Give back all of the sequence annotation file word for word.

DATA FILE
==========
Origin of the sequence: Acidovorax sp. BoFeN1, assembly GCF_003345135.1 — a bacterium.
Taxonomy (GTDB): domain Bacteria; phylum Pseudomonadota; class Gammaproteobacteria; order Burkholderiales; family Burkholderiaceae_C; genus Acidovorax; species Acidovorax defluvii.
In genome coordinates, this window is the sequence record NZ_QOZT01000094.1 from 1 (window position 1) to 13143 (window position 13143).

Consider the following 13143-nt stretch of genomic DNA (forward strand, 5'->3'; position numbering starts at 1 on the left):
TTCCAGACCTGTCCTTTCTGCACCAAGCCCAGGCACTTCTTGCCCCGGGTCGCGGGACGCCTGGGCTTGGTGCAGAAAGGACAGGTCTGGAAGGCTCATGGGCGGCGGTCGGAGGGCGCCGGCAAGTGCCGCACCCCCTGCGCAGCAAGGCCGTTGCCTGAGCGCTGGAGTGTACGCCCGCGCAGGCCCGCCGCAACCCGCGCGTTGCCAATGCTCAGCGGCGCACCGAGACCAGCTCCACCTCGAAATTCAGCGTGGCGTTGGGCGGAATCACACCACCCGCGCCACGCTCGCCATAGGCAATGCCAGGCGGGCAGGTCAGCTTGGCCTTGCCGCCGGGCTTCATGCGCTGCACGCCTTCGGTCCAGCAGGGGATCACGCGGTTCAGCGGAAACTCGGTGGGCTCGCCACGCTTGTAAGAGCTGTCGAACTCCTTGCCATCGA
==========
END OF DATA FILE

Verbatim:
Origin of the sequence: Acidovorax sp. BoFeN1, assembly GCF_003345135.1 — a bacterium.
Taxonomy (GTDB): domain Bacteria; phylum Pseudomonadota; class Gammaproteobacteria; order Burkholderiales; family Burkholderiaceae_C; genus Acidovorax; species Acidovorax defluvii.
In genome coordinates, this window is the sequence record NZ_QOZT01000094.1 from 1 (window position 1) to 13143 (window position 13143).

Consider the following 13143-nt stretch of genomic DNA (forward strand, 5'->3'; position numbering starts at 1 on the left):
TTCCAGACCTGTCCTTTCTGCACCAAGCCCAGGCACTTCTTGCCCCGGGTCGCGGGACGCCTGGGCTTGGTGCAGAAAGGACAGGTCTGGAAGGCTCATGGGCGGCGGTCGGAGGGCGCCGGCAAGTGCCGCACCCCCTGCGCAGCAAGGCCGTTGCCTGAGCGCTGGAGTGTACGCCCGCGCAGGCCCGCCGCAACCCGCGCGTTGCCAATGCTCAGCGGCGCACCGAGACCAGCTCCACCTCGAAATTCAGCGTGGCGTTGGGCGGAATCACACCACCCGCGCCACGCTCGCCATAGGCAATGCCAGGCGGGCAGGTCAGCTTGGCCTTGCCGCCGGGCTTCATGCGCTGCACGCCTTCGGTCCAGCAGGGGATCACGCGGTTCAGCGGAAACTCGGTGGGCTCGCCACGCTTGTAAGAGCTGTCGAACTCCTTGCCATCGA